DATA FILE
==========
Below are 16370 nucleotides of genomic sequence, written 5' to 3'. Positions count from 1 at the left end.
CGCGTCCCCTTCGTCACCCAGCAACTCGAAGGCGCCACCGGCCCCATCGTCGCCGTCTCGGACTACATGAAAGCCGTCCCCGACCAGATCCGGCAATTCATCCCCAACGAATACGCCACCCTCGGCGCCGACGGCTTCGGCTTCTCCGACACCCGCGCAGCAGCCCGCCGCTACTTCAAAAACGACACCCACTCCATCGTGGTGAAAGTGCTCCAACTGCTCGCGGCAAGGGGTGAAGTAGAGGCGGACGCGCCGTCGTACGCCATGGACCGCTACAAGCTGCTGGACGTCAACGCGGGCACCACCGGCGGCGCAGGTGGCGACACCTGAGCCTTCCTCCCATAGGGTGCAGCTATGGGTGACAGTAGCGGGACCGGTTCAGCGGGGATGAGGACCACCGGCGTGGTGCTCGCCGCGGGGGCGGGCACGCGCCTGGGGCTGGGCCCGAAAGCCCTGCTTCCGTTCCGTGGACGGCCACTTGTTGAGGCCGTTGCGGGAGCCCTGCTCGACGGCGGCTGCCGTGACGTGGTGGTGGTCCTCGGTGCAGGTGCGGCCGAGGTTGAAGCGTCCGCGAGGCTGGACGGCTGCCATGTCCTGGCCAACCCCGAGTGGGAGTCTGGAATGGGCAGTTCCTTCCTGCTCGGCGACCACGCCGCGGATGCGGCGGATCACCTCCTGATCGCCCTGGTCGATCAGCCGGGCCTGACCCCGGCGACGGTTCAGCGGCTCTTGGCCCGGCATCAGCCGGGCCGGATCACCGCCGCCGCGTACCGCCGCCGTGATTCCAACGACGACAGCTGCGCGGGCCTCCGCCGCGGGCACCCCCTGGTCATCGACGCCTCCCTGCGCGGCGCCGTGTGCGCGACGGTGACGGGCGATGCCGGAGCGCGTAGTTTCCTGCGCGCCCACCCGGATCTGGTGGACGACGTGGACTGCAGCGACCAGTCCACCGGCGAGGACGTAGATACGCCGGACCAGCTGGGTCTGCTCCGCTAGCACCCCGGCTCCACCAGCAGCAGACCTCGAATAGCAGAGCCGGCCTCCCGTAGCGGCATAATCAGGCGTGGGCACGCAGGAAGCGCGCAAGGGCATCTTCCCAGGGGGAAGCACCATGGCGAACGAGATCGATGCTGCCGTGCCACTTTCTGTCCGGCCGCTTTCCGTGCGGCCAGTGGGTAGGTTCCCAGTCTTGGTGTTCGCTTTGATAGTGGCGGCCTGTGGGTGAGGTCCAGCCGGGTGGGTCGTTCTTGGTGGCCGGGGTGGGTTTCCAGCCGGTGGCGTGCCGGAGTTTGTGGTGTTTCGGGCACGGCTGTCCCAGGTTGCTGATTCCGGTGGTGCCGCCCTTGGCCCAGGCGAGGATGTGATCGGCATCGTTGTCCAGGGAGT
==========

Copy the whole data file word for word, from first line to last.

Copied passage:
Below are 16370 nucleotides of genomic sequence, written 5' to 3'. Positions count from 1 at the left end.
CGCGTCCCCTTCGTCACCCAGCAACTCGAAGGCGCCACCGGCCCCATCGTCGCCGTCTCGGACTACATGAAAGCCGTCCCCGACCAGATCCGGCAATTCATCCCCAACGAATACGCCACCCTCGGCGCCGACGGCTTCGGCTTCTCCGACACCCGCGCAGCAGCCCGCCGCTACTTCAAAAACGACACCCACTCCATCGTGGTGAAAGTGCTCCAACTGCTCGCGGCAAGGGGTGAAGTAGAGGCGGACGCGCCGTCGTACGCCATGGACCGCTACAAGCTGCTGGACGTCAACGCGGGCACCACCGGCGGCGCAGGTGGCGACACCTGAGCCTTCCTCCCATAGGGTGCAGCTATGGGTGACAGTAGCGGGACCGGTTCAGCGGGGATGAGGACCACCGGCGTGGTGCTCGCCGCGGGGGCGGGCACGCGCCTGGGGCTGGGCCCGAAAGCCCTGCTTCCGTTCCGTGGACGGCCACTTGTTGAGGCCGTTGCGGGAGCCCTGCTCGACGGCGGCTGCCGTGACGTGGTGGTGGTCCTCGGTGCAGGTGCGGCCGAGGTTGAAGCGTCCGCGAGGCTGGACGGCTGCCATGTCCTGGCCAACCCCGAGTGGGAGTCTGGAATGGGCAGTTCCTTCCTGCTCGGCGACCACGCCGCGGATGCGGCGGATCACCTCCTGATCGCCCTGGTCGATCAGCCGGGCCTGACCCCGGCGACGGTTCAGCGGCTCTTGGCCCGGCATCAGCCGGGCCGGATCACCGCCGCCGCGTACCGCCGCCGTGATTCCAACGACGACAGCTGCGCGGGCCTCCGCCGCGGGCACCCCCTGGTCATCGACGCCTCCCTGCGCGGCGCCGTGTGCGCGACGGTGACGGGCGATGCCGGAGCGCGTAGTTTCCTGCGCGCCCACCCGGATCTGGTGGACGACGTGGACTGCAGCGACCAGTCCACCGGCGAGGACGTAGATACGCCGGACCAGCTGGGTCTGCTCCGCTAGCACCCCGGCTCCACCAGCAGCAGACCTCGAATAGCAGAGCCGGCCTCCCGTAGCGGCATAATCAGGCGTGGGCACGCAGGAAGCGCGCAAGGGCATCTTCCCAGGGGGAAGCACCATGGCGAACGAGATCGATGCTGCCGTGCCACTTTCTGTCCGGCCGCTTTCCGTGCGGCCAGTGGGTAGGTTCCCAGTCTTGGTGTTCGCTTTGATAGTGGCGGCCTGTGGGTGAGGTCCAGCCGGGTGGGTCGTTCTTGGTGGCCGGGGTGGGTTTCCAGCCGGTGGCGTGCCGGAGTTTGTGGTGTTTCGGGCACGGCTGTCCCAGGTTGCTGATTCCGGTGGTGCCGCCCTTGGCCCAGGCGAGGATGTGATCGGCATCGTTGTCCAGGGAGT